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This has probably happened to all of us. We’ve just come back from an exciting trip and want to share all the wonderful moments with our friends and family. But after a brief moment we seem to be the only ones still enjoying the picture-show. Everyone else has quickly lost interest.
So what can we do to stop putting people to sleep with our vacation photos?
Here are some tips to help you take vacation photos that everybody will love. It’s easier than you might think, and it definitely doesn’t require expensive equipment. Keeping in mind some basic rules, you can take stunning images even with your mobile phone.
Let me take you to Paris and show you how with these 10 ways to improve your vacation photos:
It often happens that you get to a beautiful place and start photographing right away. But wait. Unless it’s a sunset or fast moving group of people, nothing is going to run away from you. Instead take your time to wander around a little bit sucking up the atmosphere.
Here’s an example. Last month I went to Paris. When I got off the metro and the Eiffel Tower appeared, I was immediately tempted to take a picture. Actually everybody around me started shooting right away.
I decided to stroll around first. In my mind I was framing, but I left my camera in the bag. This slow approach helped me to get a feeling for the place and to figure out what it was that I wanted to capture.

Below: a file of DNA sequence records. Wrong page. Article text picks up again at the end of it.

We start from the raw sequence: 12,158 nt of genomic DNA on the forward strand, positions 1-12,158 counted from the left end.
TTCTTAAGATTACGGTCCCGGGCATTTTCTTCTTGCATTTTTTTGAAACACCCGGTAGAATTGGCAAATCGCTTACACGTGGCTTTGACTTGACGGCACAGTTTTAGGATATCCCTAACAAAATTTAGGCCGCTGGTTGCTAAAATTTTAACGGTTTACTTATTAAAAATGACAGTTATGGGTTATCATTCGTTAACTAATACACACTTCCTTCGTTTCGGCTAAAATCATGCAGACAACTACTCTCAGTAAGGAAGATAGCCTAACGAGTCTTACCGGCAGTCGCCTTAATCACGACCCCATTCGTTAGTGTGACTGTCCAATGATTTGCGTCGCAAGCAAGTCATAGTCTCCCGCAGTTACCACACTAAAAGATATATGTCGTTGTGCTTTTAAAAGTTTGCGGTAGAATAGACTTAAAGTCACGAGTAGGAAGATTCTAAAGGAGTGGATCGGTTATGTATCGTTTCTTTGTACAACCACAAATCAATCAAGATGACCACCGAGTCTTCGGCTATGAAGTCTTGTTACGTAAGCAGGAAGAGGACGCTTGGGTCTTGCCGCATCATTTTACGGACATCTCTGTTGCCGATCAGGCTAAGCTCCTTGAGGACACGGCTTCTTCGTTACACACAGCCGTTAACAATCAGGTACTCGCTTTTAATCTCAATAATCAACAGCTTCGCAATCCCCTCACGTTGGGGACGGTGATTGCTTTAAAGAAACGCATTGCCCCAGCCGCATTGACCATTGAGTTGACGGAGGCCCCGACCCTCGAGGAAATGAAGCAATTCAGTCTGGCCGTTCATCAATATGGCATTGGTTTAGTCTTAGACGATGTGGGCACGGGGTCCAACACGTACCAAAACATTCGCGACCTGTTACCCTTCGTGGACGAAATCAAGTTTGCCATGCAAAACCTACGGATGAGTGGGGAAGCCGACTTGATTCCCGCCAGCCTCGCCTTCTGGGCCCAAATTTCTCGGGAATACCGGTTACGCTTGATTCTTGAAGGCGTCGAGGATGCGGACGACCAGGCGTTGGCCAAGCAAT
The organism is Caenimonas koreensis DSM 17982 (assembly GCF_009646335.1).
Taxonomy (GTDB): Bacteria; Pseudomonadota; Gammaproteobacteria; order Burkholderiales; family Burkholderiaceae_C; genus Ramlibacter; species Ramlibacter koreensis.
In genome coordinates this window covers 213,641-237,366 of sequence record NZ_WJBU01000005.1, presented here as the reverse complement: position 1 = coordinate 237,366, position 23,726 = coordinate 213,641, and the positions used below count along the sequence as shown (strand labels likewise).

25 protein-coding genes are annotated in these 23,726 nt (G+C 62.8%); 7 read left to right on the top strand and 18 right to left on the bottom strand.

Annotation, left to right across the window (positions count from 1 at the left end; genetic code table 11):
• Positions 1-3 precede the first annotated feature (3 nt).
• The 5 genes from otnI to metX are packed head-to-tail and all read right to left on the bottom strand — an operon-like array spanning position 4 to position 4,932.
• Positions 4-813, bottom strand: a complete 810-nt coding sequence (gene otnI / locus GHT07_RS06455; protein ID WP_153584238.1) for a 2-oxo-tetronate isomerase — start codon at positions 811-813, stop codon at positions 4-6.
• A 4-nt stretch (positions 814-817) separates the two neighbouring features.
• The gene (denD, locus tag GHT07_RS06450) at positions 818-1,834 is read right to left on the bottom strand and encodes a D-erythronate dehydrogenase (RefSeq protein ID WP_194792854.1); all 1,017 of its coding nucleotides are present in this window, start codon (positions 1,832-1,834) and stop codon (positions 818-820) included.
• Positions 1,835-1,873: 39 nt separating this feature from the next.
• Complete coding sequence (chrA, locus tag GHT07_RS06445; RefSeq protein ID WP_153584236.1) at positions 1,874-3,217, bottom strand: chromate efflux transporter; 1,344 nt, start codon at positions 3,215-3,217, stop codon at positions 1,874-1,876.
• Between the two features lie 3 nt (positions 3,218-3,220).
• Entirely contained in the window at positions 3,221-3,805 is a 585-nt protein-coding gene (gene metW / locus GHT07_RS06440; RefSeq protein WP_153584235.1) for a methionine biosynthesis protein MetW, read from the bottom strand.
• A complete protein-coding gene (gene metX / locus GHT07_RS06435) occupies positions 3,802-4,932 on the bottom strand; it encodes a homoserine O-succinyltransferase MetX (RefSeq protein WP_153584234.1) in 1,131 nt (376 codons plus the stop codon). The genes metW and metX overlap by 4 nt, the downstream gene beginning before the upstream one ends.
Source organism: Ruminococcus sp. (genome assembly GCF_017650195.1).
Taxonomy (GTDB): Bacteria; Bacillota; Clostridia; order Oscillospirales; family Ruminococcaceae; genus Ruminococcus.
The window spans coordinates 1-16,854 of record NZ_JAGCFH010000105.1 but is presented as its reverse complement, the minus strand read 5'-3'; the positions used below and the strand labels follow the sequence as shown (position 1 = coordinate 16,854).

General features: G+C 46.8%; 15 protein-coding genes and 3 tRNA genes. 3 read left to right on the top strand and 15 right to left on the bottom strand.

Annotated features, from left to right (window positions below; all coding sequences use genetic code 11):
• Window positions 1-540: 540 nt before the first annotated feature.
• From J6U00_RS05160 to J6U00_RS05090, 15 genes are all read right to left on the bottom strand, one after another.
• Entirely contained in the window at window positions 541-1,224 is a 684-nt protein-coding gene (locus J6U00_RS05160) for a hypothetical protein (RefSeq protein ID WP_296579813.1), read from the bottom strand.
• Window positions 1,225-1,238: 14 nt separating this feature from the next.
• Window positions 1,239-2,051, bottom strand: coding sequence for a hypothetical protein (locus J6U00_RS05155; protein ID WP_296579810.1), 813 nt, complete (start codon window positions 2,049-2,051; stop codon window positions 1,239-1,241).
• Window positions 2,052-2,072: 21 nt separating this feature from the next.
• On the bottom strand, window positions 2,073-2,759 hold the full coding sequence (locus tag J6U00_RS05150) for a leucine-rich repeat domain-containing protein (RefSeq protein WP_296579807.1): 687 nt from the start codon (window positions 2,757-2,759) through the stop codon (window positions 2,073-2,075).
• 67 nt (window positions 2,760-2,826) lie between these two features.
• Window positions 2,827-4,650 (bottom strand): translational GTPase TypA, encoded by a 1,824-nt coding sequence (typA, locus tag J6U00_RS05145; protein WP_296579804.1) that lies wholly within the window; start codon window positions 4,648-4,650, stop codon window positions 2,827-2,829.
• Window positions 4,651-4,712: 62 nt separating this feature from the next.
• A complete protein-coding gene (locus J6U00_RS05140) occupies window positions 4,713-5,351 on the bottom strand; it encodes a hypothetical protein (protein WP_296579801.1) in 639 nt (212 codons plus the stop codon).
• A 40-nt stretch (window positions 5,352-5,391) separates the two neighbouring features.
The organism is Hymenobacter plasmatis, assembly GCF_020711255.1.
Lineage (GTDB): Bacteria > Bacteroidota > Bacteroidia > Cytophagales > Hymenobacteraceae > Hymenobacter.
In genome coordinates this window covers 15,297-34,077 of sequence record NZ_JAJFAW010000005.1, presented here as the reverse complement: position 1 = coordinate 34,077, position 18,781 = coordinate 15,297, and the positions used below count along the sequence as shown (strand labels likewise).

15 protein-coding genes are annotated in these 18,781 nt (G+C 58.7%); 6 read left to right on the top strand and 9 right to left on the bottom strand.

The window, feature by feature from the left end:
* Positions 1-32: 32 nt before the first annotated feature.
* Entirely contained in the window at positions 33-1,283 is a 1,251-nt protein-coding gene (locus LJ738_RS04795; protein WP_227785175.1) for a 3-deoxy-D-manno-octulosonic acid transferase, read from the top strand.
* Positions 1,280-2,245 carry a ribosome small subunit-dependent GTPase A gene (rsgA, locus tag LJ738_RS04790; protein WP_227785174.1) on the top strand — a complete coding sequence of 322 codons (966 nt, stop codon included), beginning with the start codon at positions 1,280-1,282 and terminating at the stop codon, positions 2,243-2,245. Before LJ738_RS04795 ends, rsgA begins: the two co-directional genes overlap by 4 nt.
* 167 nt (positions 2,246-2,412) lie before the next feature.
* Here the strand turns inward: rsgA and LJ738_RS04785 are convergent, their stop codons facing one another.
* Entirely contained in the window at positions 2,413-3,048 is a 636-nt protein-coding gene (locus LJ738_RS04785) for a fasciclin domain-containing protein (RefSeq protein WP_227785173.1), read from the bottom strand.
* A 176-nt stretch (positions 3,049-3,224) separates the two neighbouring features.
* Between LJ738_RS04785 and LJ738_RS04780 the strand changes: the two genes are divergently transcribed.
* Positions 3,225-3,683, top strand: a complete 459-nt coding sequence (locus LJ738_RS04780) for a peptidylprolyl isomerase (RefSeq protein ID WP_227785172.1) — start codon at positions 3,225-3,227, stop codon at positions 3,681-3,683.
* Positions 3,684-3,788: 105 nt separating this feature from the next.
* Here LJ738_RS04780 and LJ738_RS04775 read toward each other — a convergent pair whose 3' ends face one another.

Avoid the obvious. When everybody is looking in one direction, look the other way. You may be surprised what you’ll find: impressive reflections, for example.
This is a great way to show a familiar sight in a new light – such as the Eiffel Tower. The giant monument can be seen from almost every point in downtown Paris. It is reflected in car windows or in water puddles at night.
The distortions add a sense of humour or even mysteriousness. Those viewing the image can quickly identify what’s in the photo, yet the unfamiliar perspective puzzles them.
When taking a picture of a sunset, the horizon should be straight. But when it comes to buildings, it’s perfectly all right to tilt your camera to create a new angle. Don’t be afraid, not everything has to be placed perfectly aligned in the center of the frame.
Just don’t do it part way. If you opt for an uncommon perspective, do it all the way. That is to say let the observer understand that you tilted the camera on purpose, and that the building is not accidentally inclined either to the left or right.
When sightseeing we are never alone. There will always be other tourists around. Thus getting a clear shot with no one in the picture is often impossible. What you can do instead is to incorporate other people into your composition.
It’s actually quite a lot of fun to photograph other people taking pictures. You add another story and layer to your images: a picture within a picture.
Holes, doorways or windows are perfect elements to use as other frames within the frame of your camera. This way you can add another dimension and more depth to your images making them appear almost three-dimensional.